A tiny bias goes a long way when it comes to grant review

Feb 11 2015 Published by under Fixing the NIH, NIH

From ScienceInsider:

Now, a new computer simulation explores just how sensitive the process might be to bias and randomness. Its answer: very. Small biases can have big consequences, concludes Eugene Day, a health care systems engineer at the Children's Hospital of Philadelphia, in Research Policy. He found that bias that skews scores by just 3% can result in noticeable disparities in funding rates.

T. E. Day, The big consequences of small biases: A simulation of peer review, 2015, Research Policy [epub ahead of print 28 Jan] [Publisher Site]

from the paper Abstract:

When total review bias exceeds 1.9% of grant score, statistically significant variation in scores between PC and NPC investigators is discernable in a pool of 2000 grant applications. When total review bias exceeds 2.8% of total grant score, statistically significant discrepancies in funding rates between PC and NPC investigators are detectable in a simulation of grant review.

Day generated a Preferred Class of applications and a NonPreferred Class of applications and ran a bunch of 3-reviewer scenarios with and without reviewer bias against the NPC applications. As far as I can tell the takeaway conclusion about funding here refers to a situation in which the effective payline is 10%. You will immediately grasp that NIH grant review was a strong contributor to the model parameters.

I will admit I am only able to grasp the main points here and I am in no way able to evaluate the nitty gritty.

But it appears to have a very strong message. Namely, that our introspections that "well, if there is bias it is very tiny so we don't have to be worried about it" needs to change.

There is something even scarier in this paper. From the Discussion:

The threshold level of bias in this environment seems to be 2.8% of the total possible score of the grant; this is the level at which the 95% CI of the odds ratio “kisses” 1.00. This represents a single reviewer with a bias of 0.75 points (or three reviewers each with biases of 0.25 points), which is less than half (44.4%) of the standard deviation in a single reviewer’s score. What this suggests is that levels of bias which are sub-noise – that is, that are dramatically less detectable than normal variation in reviewer scores – are sufficient to substantially bias the number of funded applications in favor of preferred investigators.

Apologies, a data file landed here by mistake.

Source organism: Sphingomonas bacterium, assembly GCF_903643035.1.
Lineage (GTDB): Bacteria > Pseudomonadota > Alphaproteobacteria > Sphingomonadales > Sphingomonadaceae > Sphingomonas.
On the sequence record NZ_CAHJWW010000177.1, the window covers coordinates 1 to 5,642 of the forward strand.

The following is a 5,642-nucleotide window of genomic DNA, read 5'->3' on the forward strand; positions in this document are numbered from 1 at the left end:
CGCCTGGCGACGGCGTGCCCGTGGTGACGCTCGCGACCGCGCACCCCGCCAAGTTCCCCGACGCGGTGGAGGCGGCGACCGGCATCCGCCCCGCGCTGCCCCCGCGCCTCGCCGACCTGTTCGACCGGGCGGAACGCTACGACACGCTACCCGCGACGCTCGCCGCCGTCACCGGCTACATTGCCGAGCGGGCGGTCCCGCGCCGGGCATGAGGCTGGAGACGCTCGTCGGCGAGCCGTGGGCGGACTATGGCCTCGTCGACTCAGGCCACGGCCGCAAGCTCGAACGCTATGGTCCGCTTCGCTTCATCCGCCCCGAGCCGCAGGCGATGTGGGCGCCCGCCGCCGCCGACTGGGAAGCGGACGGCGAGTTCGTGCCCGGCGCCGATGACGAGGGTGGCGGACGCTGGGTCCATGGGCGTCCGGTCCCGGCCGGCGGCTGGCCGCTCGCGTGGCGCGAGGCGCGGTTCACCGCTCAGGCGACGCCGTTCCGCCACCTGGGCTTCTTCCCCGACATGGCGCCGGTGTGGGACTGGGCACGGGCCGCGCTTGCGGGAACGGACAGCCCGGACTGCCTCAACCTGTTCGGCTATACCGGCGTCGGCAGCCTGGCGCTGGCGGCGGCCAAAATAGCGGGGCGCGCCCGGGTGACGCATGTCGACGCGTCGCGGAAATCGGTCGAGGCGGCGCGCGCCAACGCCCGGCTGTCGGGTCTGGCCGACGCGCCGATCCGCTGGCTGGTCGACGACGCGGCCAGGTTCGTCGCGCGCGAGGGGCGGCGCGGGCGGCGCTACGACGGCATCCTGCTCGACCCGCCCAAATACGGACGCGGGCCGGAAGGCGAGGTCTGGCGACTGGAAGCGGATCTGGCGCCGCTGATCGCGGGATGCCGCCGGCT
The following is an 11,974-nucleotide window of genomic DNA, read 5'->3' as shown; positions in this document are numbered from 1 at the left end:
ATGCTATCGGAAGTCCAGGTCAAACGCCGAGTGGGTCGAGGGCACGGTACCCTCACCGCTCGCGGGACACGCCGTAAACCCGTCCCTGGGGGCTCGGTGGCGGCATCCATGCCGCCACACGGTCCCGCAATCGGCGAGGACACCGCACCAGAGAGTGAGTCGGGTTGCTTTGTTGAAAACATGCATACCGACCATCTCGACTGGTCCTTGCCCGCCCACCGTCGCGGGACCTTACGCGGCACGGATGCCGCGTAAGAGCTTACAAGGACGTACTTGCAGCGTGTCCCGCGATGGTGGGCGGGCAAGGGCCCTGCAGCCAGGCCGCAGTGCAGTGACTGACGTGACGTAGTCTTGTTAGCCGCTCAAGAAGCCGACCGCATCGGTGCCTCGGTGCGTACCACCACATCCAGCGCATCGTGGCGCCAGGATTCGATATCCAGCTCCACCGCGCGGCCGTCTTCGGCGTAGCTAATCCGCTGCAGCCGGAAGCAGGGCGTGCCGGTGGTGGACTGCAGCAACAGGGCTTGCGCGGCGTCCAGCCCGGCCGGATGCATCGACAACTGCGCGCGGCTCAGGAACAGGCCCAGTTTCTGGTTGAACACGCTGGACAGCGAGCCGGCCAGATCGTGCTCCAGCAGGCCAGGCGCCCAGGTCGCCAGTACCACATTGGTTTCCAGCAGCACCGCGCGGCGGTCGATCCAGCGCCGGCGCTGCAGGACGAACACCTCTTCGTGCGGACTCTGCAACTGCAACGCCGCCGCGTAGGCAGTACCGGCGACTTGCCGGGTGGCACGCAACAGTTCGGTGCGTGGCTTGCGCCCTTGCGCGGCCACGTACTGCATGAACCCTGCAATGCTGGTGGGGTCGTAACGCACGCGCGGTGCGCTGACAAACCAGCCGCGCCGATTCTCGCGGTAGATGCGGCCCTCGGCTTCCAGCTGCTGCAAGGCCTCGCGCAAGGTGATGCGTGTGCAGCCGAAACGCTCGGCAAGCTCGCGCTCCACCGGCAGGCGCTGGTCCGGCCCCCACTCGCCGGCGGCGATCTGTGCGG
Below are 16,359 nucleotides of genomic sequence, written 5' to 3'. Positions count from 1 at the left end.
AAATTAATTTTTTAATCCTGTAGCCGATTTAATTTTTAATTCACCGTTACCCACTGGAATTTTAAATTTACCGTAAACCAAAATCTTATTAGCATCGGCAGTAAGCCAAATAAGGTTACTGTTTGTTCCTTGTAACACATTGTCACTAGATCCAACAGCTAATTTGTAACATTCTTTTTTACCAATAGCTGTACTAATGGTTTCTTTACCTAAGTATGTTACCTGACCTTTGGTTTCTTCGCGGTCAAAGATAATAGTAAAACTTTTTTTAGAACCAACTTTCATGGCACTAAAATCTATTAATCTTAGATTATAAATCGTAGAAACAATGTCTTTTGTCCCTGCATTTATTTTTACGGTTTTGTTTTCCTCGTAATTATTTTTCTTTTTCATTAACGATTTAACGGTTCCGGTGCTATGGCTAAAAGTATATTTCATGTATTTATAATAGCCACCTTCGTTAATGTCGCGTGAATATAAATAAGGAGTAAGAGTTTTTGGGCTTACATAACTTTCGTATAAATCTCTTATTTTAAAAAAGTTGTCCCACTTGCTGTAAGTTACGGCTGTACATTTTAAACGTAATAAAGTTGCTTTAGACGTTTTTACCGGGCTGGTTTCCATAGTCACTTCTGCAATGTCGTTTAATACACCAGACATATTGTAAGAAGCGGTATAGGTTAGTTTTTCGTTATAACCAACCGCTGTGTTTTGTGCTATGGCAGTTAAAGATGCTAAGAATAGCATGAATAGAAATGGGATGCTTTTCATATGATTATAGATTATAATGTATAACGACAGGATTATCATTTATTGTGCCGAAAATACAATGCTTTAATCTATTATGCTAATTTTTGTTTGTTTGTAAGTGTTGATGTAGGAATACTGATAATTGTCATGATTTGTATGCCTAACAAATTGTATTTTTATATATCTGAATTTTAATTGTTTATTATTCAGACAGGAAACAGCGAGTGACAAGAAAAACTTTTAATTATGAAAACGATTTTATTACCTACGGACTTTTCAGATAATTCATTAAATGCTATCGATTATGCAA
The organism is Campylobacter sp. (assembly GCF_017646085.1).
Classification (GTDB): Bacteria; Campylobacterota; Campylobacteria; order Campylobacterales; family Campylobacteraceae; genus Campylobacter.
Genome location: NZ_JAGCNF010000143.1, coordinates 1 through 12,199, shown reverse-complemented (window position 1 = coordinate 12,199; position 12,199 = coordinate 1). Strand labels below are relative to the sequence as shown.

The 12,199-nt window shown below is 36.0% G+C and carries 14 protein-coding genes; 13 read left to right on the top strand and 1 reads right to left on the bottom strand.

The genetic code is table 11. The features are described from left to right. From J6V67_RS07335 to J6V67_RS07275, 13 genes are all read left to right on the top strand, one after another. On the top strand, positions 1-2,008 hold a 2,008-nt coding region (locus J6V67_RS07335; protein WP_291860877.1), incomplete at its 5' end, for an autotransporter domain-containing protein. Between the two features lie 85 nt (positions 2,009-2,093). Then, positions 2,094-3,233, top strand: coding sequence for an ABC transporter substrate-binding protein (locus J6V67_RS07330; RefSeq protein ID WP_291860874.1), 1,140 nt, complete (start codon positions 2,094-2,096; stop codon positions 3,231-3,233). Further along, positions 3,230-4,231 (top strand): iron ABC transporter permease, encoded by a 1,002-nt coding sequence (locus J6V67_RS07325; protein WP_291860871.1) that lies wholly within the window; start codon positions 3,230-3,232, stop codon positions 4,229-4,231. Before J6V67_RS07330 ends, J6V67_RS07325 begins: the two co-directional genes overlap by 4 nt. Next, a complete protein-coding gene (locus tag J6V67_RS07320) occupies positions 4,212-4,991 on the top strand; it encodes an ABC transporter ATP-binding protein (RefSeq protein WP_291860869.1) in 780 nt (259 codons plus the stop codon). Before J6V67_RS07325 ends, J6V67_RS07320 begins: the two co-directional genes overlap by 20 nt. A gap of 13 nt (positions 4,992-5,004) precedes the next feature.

RIGHT???? The bias can be of smaller effect size than many "normal" sources of variability in scoring that we accept as the resolution of the system. And it still leads to a statistically significant bias in funding outcome.

We are talking in recent days about bias in favor of highly established, older scientists. It has been longer but the Ginther report indicating disparity of grant review outcome for African-American PIs is clearly relevant here.

What this simulation cannot do, of course, is to model the cumulative, iterative effects of review bias. Namely, the way that selection of PC applications for funding has a tendency to increase the bias in the reviewer pool, since those beneficiaries become the next reviewers. Also, the way that over the long haul, disparity of the first award can lead to actual quality differences in the subsequent applications because PI #1 had the money to pursue her science and PI #2 did not have as easy of a time generating data, publishing papers and recruiting postdoc talent.

5 responses so far

  • toto says:

    Small differences in the means = large differences at the tails. A known property of the normal distribution.

    The silver lining in this is that even the slightest individual biases would be easy to detect by simply looking at the outcomes in a controlled situation.

    Didn't you make a post sometime last year about the NIH running an experiment to measure the amount of race/gender bias in grant review? I can't find it. 🙁

  • drugmonkey says:

    Maybe. I can't remember. It is going to be difficult to measure racial biases, gender biases, etc. What I really want them to do is measure the sort of "normal" variance that is mentioned in this paper by running parallel study sections on the same collection of applications. Calculate inter-rater reliability, etc.

    That would be informative and can absolutely be done.

  • Busy says:

    >> That would be informative and can absolutely be done.

    Not quite for NIH grant panels, but here's a study with parallel review committees for a peer-reviewed conference in Computer Science.

    The NIPS Experiment

    http://blog.mrtz.org/2014/12/15/the-nips-experiment.html

  • toto says:

    I have found the post I was referring to:

    http://drugmonkey.scientopia.org/2014/08/20/you-came-so-close-nature-editorial-staff/

    "One basic issue that the NIH will address is whether grant reviewers are thinking about an applicant’s race at all, even unconsciously. A team will strip names, racial identification and other identifying information from some proposals before reviewers see them, and look at what happens to grant scores."

    If anyone has any news about this, I'd really like to know more.

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